Slow the Flow Community Led NFM Conference
Saturday 30th & Sunday 31st March 2019
Hebden Bridge, West Yorkshire
- Resilience : What can communities achieve for themselves on a local scale and a catchment scale?
- Monitoring : Can small charities make a real difference on the ground and can you prove it?
- Partnership : How do you work with government agencies, universities and local authorities?
The Calder Valley was dramatically impacted by the floods of Boxing Day in 2015. It affected businesses and our communities but there was also a response: residents asked ‘what can I do?’ Slow the Flow Calderdale was part of that response. We are a small local charity working on natural flood management, promoting SuDS/rain gardens, monitoring and education. We have come a long way in three years and we have learnt many lessons about funding, working with volunteers and developing a relationship with the statutory agencies, local authorities and local landowners. We have a good story to tell – but we don’t have all the answers. We wanted to share, celebrate and learn your story too.
Over 2 days, nearly 100 people from around the UK descended onto our beautiful town of Hebden Bridge in the Calder Valley to hear from Natural Flood Management (NFM) professionals talk about how communities can promote natural techniques to reduce flood risk in our villages, town and cities.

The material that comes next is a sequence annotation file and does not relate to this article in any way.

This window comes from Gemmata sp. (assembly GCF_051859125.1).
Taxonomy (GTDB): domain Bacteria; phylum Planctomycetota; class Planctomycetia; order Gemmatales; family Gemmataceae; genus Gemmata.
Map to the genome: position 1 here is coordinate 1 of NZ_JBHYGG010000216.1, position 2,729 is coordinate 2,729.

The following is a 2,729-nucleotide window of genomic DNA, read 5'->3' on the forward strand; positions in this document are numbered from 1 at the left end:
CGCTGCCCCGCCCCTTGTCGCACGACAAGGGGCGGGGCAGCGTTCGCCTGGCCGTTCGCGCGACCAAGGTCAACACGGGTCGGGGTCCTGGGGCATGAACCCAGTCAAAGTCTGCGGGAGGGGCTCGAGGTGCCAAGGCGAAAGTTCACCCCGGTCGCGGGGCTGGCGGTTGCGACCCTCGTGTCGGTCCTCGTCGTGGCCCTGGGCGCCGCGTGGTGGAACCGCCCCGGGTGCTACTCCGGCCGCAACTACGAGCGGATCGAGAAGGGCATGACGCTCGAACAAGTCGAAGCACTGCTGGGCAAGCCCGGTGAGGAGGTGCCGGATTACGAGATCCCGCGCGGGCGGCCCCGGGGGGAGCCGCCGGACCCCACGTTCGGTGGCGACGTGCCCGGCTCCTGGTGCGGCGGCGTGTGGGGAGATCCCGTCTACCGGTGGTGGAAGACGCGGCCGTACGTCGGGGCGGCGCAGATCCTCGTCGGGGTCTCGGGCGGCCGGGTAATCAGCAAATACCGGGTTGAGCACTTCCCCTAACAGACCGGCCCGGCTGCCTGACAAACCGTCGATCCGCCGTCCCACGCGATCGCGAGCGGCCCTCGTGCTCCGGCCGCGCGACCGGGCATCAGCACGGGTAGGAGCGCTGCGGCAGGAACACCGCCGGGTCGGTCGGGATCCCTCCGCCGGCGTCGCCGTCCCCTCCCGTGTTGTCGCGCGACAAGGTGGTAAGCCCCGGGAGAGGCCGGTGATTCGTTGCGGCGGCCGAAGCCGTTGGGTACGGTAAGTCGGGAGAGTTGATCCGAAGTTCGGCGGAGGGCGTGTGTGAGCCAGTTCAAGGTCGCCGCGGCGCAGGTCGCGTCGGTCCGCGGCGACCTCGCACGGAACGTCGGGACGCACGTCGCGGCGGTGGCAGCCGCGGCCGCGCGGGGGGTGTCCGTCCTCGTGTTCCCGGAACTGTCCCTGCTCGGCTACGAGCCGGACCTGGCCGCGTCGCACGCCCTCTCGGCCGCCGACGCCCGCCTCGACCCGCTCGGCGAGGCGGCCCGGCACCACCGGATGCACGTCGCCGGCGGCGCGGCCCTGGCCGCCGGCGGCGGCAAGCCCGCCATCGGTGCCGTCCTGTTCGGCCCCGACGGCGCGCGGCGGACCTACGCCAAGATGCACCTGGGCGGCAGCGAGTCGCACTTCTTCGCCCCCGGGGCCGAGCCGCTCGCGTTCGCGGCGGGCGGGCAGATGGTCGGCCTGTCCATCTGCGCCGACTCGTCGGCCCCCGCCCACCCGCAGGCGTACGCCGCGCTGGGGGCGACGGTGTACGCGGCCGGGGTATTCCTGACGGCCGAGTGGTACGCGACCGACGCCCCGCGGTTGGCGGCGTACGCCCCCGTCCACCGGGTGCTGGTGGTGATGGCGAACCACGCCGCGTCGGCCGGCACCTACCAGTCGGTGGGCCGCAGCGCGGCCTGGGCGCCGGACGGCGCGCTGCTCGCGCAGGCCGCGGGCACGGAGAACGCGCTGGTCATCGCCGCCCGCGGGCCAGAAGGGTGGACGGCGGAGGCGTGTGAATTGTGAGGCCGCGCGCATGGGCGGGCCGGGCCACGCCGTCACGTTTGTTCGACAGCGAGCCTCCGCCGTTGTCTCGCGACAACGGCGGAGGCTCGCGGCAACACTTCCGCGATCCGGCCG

Delegates from Scotland, Lancaster, Somerset and Kent traveled to hear speakers from the The National Flood Forum, Mersey Forest, The Environment Agency, 2B Landscape consultancy, Calderdale Council and Slow the Flow to discuss and explore how the community can come together to take responsibility for the effects of changing climate and resulting changes in weather patterns.
It is clear that NFM can play a significant part in reducing flood risk. From creating leaky dams in the woodland, to adopting Sustainable Drainage Systems (SuDS) in our towns, we can slow and redirect rain water to lower peak levels and reduce flood risk.
On Sunday, delegates visited Hardcastle Crags (looked after by the National Trust) to see for themselves the work being carried out by volunteers to slow the flow. To date, over 350 leaky dams have been built throughout this area of natural beauty, and Slow the Flow Calderdale’s bespoke monitoring systems are proving them to be extremely effective at reducing the flood peak.
At our final event at Hebden Bridge Picture House, the critically acclaimed film “High Water Common Ground” was accompanied by a Q&A session with filmmaker Andy Clark. There was also a short presentation on how the Picture House was restored after the 2015 flood.
We filmed Saturdays presentation, in the hope they will provide useful advise to other flooded communities that were unable to attend, who may find inspiration to use NFM to slow the flow in their own catchments.
Link to Videos to be added shortly
Who is supporting us
Hebden Royd Town Council, Calderdale Council, Environment Agency, National Flood Forum, The National Trust,
Contact : email@example.com